Peruvian Gold
Chulucanas 70
Not wanting to start this post on a downer…but our bodies have just made it through January and we’re now talking about chocolate and 50 shades of something, blah, blah, blah. 

Many of you will understand and recognise this never ending
nightmare, that we find ourselves in. Throughout January you will have religiously attended many exhaustive, hot and sweaty sessions at the local gym and consumed vast quantities of stomach stripping detoxing ‘green juices’ in a never ending futile attempt to rejuvenate, replenish and miraculously turn that Christmas Pudding shaped stomach into something representing a washboard. 

Unfortunately, come February everything and everybody is plotting against us and as soon as we have shed those few pounds our bodies are thrown into the next retail battleground that is Valentine’s Day. Even the government is getting in on the act deciding it is a good time to slap our lardy arses and cut benefits to the plumpy dumpies amongst us. Where can we find salvation? Could this spell the end for chocolate? Uh, no I don’t think so. Not when it comes to tasting such delicious and possibly ‘healthy’ offerings from the likes of Willies Cacao.
Two Squares of Peruvian Gold 80g
Willie Harcourt-Cooze founder of Willies Cacao and real life Willy Wonka has not been seen on our tv screens for several years when he was last seen running naked down that Exeter country lane. There is nothing he doesn’t know about chocolate and he will go to great lengths to bring us delicious and flavoursome chocolate without the necessity of adding processed sugar or other additives. 

Chulucanas 70 is described as instant gratification… how appropriate. 
Made from single origin Criollo beans this chocolate has distinctive notes of raisins and plums. For a 70% dark chocolate it melts quickly in the mouth giving up it’s citrus flavours with additional plum and liquorice. This is a beautifully balanced piece of chocolate and if anybody thinks dark chocolate is bitter then you have to try this bar.

The word Chulucanas actually comes from a town in the Piura region of Peru. The town of Chulucanas is apparently famous for its black and white pottery and ceramic characters.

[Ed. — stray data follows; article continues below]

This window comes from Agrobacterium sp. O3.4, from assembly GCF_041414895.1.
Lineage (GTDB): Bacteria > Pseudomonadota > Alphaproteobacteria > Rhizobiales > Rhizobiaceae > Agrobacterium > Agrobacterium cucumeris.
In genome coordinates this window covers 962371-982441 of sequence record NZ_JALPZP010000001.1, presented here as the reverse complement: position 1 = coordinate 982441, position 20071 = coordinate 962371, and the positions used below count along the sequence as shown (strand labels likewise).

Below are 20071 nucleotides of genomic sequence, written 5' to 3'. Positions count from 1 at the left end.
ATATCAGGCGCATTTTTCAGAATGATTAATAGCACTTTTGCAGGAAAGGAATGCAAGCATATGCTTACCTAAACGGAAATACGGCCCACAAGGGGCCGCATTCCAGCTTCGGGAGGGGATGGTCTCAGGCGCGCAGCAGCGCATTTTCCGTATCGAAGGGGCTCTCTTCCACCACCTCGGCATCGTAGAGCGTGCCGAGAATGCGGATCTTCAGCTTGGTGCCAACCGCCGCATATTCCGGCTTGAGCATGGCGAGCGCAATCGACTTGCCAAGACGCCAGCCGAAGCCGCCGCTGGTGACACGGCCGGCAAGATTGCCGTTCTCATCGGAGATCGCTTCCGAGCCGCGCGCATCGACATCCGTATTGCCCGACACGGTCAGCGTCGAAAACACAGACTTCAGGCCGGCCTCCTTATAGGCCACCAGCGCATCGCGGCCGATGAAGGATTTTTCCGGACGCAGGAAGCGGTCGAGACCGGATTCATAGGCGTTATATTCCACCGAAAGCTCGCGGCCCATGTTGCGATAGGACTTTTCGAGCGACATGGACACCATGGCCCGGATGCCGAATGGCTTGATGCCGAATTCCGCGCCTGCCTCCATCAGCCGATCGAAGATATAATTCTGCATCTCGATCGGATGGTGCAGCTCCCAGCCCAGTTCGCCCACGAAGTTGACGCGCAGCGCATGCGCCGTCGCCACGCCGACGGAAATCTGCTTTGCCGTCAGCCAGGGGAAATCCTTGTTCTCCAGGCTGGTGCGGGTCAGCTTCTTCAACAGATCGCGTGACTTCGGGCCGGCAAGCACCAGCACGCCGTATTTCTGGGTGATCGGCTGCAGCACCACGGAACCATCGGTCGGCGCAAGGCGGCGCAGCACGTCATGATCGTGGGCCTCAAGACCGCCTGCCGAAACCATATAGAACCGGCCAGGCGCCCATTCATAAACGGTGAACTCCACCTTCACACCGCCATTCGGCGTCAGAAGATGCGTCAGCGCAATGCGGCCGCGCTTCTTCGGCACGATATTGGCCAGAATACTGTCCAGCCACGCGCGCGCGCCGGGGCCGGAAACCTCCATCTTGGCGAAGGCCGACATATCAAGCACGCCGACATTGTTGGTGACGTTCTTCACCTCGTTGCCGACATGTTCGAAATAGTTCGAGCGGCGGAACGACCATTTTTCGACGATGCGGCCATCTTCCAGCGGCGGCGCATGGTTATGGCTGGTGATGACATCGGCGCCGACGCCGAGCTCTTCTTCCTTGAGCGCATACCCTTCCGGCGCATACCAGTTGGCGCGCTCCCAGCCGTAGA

This bar is priced at £2.99 and you can buy online by following the link here.

Spiced Apple Cake

Spiced Apple Cake, The World of Chocolate, Recipe

This particular recipe was taken from English Patis who tweaked a Delia recipe. I used golden caster and left out the pecan nuts to please all members of the family.

350g peeled and chopped apples – I used Braeburns
275g plain flour
110g butter – melted
2 eggs – slightly beaten
1/2 tsp salt
1 Tbsp. baking powder
1 tsp ground cinnamon
1/8 tsp ground cloves (optional)
1/2 whole nutmeg – finely grated (about 1 tsp)
170 g golden caster sugar
175 ml milk

75g  Demerara sugar
75g  self-raising flour
1 tsp ground cinnamon
25g  butter – softened
50g  pecans or walnuts – roughly chopped – optional
1 Tbsp cold water


Preheat oven to 165C fan. Grease the bottom of a 3 lb loaf tin and line with a strip of greaseproof to aid removal once cooked.

Mix the topping – combine the sugar, cinnamon, nutmeg, and flour in a small bowl. Cut in the soft butter with two butter knives into the mixture. Then proceed to rub in it with your fingertips. Add in the nuts – mix well. Sprinkle the cold water and toss. Set aside.

Combine the flour, cinnamon, cloves, baking powder, and salt in another bowl.
Put the eggs in a large bowl. Add in the milk, sugar, and melted butter.
Add the flour mixture into the egg mixture with a wooden spoon and mix well stirring in the chopped apples.

Pour into the greased cake tin

Sprinkle the topping on the surface of the batter.

Bake in oven for 1 hour or until a skewer inserted in the middle comes out clean.

Cool for about 5 minutes, turn out from the pan then cool completely.

Spiced Apple Cake, The World of Chocolate

Serves 10-12 portions and at the time of writing this recipe the cost of producing this cake was £2.75.

Shoreditch, home of Yalla Yalla and The Hoxton, is just a 5 minute walk away from the busy train terminus that is Liverpool Street station and the City, work place of bankerman. 

We nipped over to Shoreditch or as it was known in a previous life as ‘Sewer-Ditch’ when the area was not much more than a boggy landscape. 

Well, you’ll be pleased to know things have moved on since then even though the weather may still be the same, wet and very, very cold. Us Southern folk are such wimps when it comes to the cold. Fail!